Ethical issues in communicating science

Sci Eng Ethics. 2000 Oct;6(4):435-42. doi: 10.1007/s11948-000-0001-7.


Most of the publicized work on scientific ethics concentrates on establishing professional norms and avoiding misconduct. The successful communication of science is the responsibility of all involved in the process. In one study, the increased incidence of autism and other social developmental disorders in males was investigated by examining individuals with Turner's syndrome (XO females). In the national newspaper this became "Genetic X-factor explains why boys will always be boys". The steps by which a study on developmental disorders, published in a highly prestigious journal, was transformed into an article in the science section which 'explained' the socially expected gender-based behavior of genetically normal children are fascinating and, unfortunately far too typical. The scientists wrote an excellent article that has just one sentence at the end that hesitantly suggests that the findings might, with further study, have some relevance to understanding normal behavior. The general interest article in the front of the journal gave a good account of the research, but suggested more strongly that there could be an in-built biological dimorphism in social cognition. This was misrepresented in the press as proof of gender differences that "undermines the trend towards sexual equality", and both illustrates cultural bias and provides fodder for feminist critiques of science. The study has been made to appear to be biased in favor of justifying the social structure of society, and yet it was the translation from the scientific study to national news that produced this transformation to biased genetic determinism. It is poor communication of the actual science, coupled with a lack of skepticism on the part of the public, that contributes to such a misapplication of science. Scientists should resist the urge to generalize their results to make them more compelling. The science community should not allow misconstructions of scientific facts to go unchallenged. Journalists, for both the scientific publication and the newspaper, should resist the inclination to embellish the finding with social significance that is not present. For their part, readers must be doubly skeptical of any finding that appears to underwrite any current social hierarchy. We are all responsible for a communication and interpretation of science that is as accurate and socially responsible as possible.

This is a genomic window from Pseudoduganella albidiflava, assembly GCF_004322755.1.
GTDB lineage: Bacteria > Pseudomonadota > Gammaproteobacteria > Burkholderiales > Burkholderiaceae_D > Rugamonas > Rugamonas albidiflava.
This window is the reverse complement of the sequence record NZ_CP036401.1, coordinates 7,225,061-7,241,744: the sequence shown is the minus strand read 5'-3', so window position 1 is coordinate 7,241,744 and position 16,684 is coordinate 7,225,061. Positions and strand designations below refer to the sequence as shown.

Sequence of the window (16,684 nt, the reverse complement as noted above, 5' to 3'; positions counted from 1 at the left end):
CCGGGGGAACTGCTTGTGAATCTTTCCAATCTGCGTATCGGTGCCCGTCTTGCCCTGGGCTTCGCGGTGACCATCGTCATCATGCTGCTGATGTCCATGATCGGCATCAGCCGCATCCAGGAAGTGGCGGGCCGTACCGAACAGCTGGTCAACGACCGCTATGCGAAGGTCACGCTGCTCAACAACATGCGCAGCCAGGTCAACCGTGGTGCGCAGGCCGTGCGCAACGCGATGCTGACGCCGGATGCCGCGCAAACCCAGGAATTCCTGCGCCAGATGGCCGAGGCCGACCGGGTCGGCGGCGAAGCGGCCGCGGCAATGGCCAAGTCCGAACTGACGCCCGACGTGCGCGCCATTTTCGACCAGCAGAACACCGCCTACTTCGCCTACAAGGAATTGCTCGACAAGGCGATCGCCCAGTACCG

Publication types

  • Editorial

MeSH terms

  • Communication*
  • Ethics, Professional*
  • Female
  • Humans
  • Journalism*
  • Male
  • Science* / education